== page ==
The United Nations and partner aid organizations plan to deliver life-saving aid to 154,000 Syrians in besieged areas in the next five days, the UN Resident Coordinator in Damascus Yacoub El Hillo said in a statement yesterday.
Pending approval from parties to the conflict, the UN is ready to deliver aid to about 1.7 million people in hard-to-reach areas in the first quarter of 2016, he said.
The UN estimates there are almost 500,000 people living under siege, out of a total 4.6 million who are hard to reach with aid, but it hopes that a cessation of hostilities that began on Friday night will bring an end to the 15 sieges.
“It is the best opportunity that the Syrian people have had over the last five years for lasting peace and stability,” El Hillo said.
“But we all know that without a meaningful political process and a political solution, both cessation of hostilities and entry of humanitarian assistance will not be enough to end the crisis in Syria.”
The UN hopes to deliver aid to Moadamiya today, the “four towns” of Zabadani, Kufreya, Foua and Madaya on Wednesday, and Kafr Batna on Friday.
But the biggest single siege, of about 200,000 people in Deir al-Zor, is not affected by the cessation of hostilities because the besieging Islamic State forces are excluded from the agreement.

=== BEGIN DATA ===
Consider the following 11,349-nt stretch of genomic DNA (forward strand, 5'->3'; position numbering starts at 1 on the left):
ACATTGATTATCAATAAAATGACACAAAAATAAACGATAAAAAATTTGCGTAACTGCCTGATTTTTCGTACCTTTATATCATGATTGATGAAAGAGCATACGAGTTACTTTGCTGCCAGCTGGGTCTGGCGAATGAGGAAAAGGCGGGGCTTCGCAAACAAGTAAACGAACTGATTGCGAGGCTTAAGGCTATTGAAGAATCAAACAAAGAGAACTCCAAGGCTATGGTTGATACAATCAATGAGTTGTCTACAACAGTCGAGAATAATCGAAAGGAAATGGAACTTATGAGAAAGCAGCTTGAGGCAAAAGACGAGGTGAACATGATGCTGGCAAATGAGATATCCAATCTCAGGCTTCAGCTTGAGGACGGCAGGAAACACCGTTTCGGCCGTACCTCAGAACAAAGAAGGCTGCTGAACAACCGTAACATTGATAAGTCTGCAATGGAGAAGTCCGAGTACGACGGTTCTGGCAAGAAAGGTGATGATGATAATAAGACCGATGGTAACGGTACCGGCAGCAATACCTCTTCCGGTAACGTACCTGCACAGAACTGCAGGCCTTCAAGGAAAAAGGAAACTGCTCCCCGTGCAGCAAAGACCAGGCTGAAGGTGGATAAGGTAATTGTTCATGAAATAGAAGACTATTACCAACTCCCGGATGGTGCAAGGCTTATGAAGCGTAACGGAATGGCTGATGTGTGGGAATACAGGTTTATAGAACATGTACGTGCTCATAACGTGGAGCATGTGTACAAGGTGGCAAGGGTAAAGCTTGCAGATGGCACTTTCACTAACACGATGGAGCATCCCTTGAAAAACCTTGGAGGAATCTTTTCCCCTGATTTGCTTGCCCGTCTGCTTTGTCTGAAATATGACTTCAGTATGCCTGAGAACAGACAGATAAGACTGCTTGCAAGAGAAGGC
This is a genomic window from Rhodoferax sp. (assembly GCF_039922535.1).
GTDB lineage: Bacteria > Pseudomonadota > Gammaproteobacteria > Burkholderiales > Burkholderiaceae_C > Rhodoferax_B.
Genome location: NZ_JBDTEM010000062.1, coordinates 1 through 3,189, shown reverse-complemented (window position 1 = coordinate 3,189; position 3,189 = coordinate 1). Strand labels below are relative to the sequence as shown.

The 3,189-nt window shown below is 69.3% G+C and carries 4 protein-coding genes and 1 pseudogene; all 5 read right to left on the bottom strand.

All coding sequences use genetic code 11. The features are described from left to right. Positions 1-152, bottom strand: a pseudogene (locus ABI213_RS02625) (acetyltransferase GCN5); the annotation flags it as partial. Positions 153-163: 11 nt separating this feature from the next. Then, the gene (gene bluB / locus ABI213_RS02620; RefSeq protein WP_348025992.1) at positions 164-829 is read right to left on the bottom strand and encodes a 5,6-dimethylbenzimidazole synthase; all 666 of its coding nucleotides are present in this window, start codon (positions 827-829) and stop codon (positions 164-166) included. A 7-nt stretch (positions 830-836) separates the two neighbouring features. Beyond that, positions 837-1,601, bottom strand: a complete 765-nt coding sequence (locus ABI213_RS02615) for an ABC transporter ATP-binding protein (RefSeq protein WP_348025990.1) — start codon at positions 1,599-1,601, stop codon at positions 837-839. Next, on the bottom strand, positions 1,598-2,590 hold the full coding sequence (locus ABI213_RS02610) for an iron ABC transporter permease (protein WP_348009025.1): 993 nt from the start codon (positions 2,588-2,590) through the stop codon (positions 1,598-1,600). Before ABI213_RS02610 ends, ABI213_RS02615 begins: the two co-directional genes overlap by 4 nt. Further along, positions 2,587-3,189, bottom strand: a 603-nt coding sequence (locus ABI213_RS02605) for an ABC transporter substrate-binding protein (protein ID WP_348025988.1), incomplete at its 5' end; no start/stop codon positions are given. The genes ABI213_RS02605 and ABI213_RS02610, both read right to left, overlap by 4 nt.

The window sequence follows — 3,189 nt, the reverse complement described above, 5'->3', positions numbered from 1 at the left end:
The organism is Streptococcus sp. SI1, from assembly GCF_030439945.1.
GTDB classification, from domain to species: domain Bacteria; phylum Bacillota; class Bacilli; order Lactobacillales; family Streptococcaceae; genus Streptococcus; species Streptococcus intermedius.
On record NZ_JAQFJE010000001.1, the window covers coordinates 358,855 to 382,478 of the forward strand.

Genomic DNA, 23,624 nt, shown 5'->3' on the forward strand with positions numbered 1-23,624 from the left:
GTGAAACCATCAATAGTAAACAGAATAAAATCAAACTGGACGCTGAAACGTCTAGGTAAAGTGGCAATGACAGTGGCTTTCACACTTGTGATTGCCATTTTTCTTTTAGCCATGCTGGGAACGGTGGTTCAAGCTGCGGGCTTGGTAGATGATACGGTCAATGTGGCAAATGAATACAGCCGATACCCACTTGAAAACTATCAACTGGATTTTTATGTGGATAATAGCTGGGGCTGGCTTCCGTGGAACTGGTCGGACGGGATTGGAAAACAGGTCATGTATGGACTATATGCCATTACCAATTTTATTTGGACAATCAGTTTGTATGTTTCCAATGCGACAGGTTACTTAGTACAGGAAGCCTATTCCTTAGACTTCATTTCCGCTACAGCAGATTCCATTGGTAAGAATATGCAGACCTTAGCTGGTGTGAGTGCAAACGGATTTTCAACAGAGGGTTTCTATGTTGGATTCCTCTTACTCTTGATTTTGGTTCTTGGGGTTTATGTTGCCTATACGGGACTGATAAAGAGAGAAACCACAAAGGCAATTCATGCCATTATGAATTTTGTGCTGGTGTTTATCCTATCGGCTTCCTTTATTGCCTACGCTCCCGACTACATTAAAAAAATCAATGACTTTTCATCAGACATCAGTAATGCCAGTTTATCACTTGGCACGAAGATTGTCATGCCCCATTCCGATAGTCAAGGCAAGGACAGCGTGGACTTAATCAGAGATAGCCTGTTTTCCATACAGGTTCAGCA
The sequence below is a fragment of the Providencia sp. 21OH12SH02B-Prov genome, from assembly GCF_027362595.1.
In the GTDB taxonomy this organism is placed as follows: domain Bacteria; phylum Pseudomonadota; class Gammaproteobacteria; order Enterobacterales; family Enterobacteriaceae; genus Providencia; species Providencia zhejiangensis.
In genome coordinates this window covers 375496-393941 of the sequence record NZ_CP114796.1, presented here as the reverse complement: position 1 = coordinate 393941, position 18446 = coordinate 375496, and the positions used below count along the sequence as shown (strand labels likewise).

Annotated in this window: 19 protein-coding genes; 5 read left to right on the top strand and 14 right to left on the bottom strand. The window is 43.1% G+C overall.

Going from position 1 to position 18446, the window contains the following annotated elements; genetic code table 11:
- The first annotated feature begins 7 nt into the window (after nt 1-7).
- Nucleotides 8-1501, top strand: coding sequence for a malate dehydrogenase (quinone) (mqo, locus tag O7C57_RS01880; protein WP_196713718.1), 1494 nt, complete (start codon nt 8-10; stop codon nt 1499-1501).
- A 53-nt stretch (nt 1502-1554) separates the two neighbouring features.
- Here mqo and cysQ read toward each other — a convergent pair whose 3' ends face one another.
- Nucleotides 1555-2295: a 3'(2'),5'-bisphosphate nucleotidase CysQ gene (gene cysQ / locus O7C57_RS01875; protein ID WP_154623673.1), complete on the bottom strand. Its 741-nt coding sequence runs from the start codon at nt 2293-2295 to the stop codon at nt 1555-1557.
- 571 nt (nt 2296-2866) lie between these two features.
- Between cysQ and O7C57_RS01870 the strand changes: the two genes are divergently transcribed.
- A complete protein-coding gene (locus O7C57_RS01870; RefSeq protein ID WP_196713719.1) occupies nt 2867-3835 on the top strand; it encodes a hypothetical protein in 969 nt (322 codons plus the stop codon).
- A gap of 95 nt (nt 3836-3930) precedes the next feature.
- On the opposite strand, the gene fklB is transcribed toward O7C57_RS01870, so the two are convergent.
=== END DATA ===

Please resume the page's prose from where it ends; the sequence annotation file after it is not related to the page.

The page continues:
On Friday, the Syrian Coalition expressed concern over reports that airdrops delivered by WFP to Deir Ez-Zor have been seized by Assad’s forces and urged the UN to investigate this incident.
The Syrian Coalition said that “technical issues with the airdrop raise serious questions over the decision to select a Russian contractor airliner to undertake the task.”
“To ensure humanitarian airdrops deliver aid to civilians who need it most, the aircraft used must be selected on the basis of their capability to conduct airdrops effectively, and not on terms dictated by Russia,” The Syrian Coalition added. (Source: Agencies)